Quite recently we have seen the re-launch of the new visual identity and marketing campaign of Absa Group Ltd. For most this rebrand came at a perfect time while others question the authenticity thereof.  Before I cast my vote I’d like to explore their new verbal and visual language, see what components make up their new brand identity system and why they have chosen to spend copious amounts of time developing this new identity.

With the introduction of Absa’s new found identity I can’t help but feel like it’s their way of celebrating their return to their African roots. I realize that they’ve never lost them but I do feel that they have lost touch with their core values a couple of years back. If this is Absa’s way of claiming back their roots and celebrating it through a new identity, then I definitely want to celebrate their homecoming. Finding ways to get things done – that’s the new Absa and that’s Africanacity!

The brand identity system is composed of various properties that include brand vision, brand purpose, positioning, brand personality, values, as well as visual and verbal language (Klopper and North, 2011:69). All these properties integrate and support the visually and verbally identity of a brand. (See illustration)

To ensure clear and coherent brand behaviour there are three distinguishable properties of verbal and visual language ie. Tone of voice; Symbols & Story that need to be considered.

Tone of voice
The tone of voice Absa has decided to reposition its offering relies on three words.

  • Youthful: trendy, with it, tech savvy, digitally focused, entrepreneurial, millennial.
  • Approachable: friendly, relatable, human, real, un-confrontational, open, authentic.
  • Confident: bold, strong, brave, willingness to try something new.

The video below indicates how Absa uses these three words to communicate its new position as a proudly African bank.

Brand symbols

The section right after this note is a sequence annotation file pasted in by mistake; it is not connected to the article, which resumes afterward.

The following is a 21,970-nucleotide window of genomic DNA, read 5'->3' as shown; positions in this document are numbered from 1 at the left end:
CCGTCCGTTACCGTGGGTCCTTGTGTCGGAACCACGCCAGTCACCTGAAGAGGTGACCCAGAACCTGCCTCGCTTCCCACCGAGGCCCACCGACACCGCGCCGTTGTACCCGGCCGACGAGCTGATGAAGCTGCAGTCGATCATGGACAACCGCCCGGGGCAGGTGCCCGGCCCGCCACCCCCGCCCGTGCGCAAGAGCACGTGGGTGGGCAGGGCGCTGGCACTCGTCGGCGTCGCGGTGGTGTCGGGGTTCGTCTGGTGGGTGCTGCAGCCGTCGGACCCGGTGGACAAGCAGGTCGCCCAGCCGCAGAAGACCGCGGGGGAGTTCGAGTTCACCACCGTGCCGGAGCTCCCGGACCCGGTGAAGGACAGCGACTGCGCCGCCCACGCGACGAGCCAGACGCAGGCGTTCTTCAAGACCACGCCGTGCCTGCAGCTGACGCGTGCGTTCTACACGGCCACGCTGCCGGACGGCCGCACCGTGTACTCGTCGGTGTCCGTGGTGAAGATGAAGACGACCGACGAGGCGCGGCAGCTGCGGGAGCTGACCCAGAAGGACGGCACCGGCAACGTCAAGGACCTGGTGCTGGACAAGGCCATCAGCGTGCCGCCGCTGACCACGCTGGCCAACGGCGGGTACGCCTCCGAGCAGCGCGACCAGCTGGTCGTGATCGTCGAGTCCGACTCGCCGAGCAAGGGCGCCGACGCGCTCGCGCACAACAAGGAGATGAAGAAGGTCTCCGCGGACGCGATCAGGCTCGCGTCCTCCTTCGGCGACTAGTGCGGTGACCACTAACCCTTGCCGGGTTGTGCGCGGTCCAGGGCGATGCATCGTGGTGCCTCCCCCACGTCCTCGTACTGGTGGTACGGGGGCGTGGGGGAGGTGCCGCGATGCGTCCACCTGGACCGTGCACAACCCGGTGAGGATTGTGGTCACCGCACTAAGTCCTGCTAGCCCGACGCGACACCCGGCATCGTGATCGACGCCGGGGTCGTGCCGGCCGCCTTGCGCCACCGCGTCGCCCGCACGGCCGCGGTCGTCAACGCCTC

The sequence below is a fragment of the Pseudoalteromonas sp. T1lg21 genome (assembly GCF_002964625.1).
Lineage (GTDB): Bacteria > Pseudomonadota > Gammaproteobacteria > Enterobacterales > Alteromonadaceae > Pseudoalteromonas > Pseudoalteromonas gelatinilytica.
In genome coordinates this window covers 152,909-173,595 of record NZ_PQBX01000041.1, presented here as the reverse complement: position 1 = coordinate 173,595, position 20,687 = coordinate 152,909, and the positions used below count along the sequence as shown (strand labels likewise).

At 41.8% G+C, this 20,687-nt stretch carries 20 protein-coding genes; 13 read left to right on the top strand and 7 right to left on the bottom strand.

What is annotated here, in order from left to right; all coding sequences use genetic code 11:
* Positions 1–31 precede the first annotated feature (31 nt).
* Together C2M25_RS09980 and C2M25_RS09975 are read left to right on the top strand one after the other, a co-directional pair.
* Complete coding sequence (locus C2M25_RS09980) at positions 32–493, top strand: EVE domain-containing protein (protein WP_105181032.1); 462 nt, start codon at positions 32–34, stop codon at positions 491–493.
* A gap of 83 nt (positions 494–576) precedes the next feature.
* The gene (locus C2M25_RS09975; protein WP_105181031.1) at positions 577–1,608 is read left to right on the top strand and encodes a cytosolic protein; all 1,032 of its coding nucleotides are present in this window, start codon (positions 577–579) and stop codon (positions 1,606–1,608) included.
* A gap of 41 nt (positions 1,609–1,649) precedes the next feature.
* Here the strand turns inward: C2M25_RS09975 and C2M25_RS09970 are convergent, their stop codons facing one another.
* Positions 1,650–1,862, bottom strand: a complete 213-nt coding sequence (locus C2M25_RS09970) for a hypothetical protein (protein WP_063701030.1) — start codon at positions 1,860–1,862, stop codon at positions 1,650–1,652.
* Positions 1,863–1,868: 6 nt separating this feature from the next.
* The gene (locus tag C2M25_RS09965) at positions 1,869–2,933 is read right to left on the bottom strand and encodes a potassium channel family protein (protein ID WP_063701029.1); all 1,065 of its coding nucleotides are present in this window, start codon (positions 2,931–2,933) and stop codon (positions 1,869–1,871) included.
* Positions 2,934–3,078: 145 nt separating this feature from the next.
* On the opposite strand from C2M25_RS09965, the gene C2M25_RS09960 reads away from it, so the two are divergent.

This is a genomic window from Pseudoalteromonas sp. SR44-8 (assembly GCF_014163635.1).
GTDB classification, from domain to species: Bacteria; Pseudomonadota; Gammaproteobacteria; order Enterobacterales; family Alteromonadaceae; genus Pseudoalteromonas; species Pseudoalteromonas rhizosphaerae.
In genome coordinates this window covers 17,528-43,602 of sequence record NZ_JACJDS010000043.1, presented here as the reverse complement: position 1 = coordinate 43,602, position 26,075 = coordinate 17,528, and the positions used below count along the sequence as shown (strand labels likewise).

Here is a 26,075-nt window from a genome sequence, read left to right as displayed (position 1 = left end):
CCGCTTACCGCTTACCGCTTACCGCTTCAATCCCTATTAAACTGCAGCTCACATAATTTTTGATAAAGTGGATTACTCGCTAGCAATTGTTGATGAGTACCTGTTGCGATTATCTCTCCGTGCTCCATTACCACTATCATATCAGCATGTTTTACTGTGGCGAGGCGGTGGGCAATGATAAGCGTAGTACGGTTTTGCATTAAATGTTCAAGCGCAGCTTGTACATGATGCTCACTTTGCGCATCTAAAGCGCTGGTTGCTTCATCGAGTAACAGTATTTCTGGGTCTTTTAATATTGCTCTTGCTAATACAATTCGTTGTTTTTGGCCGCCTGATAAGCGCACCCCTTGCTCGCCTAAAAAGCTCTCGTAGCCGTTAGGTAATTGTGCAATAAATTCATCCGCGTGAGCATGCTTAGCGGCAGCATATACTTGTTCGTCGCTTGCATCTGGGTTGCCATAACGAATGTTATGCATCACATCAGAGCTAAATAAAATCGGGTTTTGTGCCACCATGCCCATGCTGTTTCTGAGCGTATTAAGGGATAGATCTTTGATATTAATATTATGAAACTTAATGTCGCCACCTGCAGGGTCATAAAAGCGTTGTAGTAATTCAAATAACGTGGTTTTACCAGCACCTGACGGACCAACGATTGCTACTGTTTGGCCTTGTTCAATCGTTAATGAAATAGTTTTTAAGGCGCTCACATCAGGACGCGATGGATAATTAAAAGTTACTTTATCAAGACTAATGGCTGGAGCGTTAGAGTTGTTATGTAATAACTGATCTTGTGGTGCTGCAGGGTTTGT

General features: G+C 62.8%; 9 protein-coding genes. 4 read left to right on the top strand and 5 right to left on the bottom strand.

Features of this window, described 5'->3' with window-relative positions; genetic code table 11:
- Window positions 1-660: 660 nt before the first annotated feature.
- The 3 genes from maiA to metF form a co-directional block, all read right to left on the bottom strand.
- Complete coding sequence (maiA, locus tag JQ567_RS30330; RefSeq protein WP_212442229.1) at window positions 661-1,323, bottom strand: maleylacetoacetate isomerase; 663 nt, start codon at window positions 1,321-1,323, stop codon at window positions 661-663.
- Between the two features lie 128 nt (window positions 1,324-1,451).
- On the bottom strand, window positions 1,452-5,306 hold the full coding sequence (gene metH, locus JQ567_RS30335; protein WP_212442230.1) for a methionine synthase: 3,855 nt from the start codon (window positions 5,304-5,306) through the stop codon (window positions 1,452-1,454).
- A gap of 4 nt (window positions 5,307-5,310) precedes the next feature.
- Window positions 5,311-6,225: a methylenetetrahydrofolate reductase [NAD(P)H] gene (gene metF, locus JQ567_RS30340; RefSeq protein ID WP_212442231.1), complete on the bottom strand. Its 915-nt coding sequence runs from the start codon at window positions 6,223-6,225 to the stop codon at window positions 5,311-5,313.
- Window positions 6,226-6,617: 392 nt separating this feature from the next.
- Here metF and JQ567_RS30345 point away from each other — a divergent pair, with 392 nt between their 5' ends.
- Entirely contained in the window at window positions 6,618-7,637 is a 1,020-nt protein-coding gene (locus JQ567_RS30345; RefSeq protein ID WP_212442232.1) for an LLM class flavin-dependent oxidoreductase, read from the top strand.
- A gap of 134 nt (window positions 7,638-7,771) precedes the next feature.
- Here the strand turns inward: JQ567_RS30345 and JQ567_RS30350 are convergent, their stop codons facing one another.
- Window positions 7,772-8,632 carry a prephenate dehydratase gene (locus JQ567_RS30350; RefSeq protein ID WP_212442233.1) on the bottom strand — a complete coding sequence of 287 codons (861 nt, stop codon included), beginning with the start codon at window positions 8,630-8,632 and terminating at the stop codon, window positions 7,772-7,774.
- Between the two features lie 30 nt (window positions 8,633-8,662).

The new identity brings with it quite a few unique and identifiable symbols including the new Absa logo, their previous logo was complex and had a heaviness about it. It’s safe to say that most things are moving to digital with banking being a part of this movement too. There is a lot of controversy around their new logo, a button-like design that would sit quite comfortably in the digital space. Some say it’s unoriginal and copies that of Open Serve, while others argue that it resembles the Anti-Lock Braking system sign that lights up on a car’s dashboard. If that’s the association the logo has I don’t actually think it all that bad, in fact I think it adds to Absa’s identity. Consider this, would you be comfortable in a car without ABS brakes?

Other symbols used are the rounded “brackets”, used on the sides of the Absa logotype, which acts as a holding space and is used to communicate a specific message.


The new brand has a new sound logo to accompany it at the closing of ads or radio snippets which sounds like African drums beating. This is a bold and confident sound that I feel announces the return of a once respected African bank. Colour also plays a great role in their visual language as the different shades of red brings depth to the brand and further separates it from the competition. Their authentic photography tells real stories of aspiring entrepreneurs breaking new frontiers, it captures the heart of “Africanacity”.

Brand story
To understand the brand’s story we need to understand a little bit of the history of Absa. Founded in 1991, Absa managed to extend its asset base quite dramatically through the merger of a couple financial service providers at the time. Up until 1998 these financial services (banks) were trading under their original names when they all fused together to form one single brand. This gave birth to their new corporate identity “Absa Group Limited”.

In 2005 South Africa received its largest direct foreign investment to date when Barclays Bank UK purchased 56.4% stake in Absa. Since then Absa has changed its name from “Absa Group Limited” to “Barclays Africa Group Limited” and again back to “Absa Group Limited” after Barclays decided to reduce ownership in the group giving Absa the opportunity to rebrand and reposition themselves as a truly South African bank.

“Our ownership change has given us the opportunity to relaunch Absa as a different bank and we needed a new visual identity to mark the substantial re-set we’re making as a business,” said David Wingfield, head of Absa Group Marketing. “Our new brand is an expression of the new identity we are creating as an entrepreneurial, digitally-led bank with deep knowledge of African markets and with global scalability.”

When attempting to rebrand, consider your customer’s needs, understand who you are as a brand and allow visual and verbal language to reflect the authenticity of your brand’s vision and mission.


Embracing Africanacity (Source: https://youtu.be/FxzbP0aq_8g)

#Africanacity (Source: https://youtu.be/aBRxRvu58Nk)


Klopper, H.B. & North, E. 2011. Brand Management. Cape Town: Pearson

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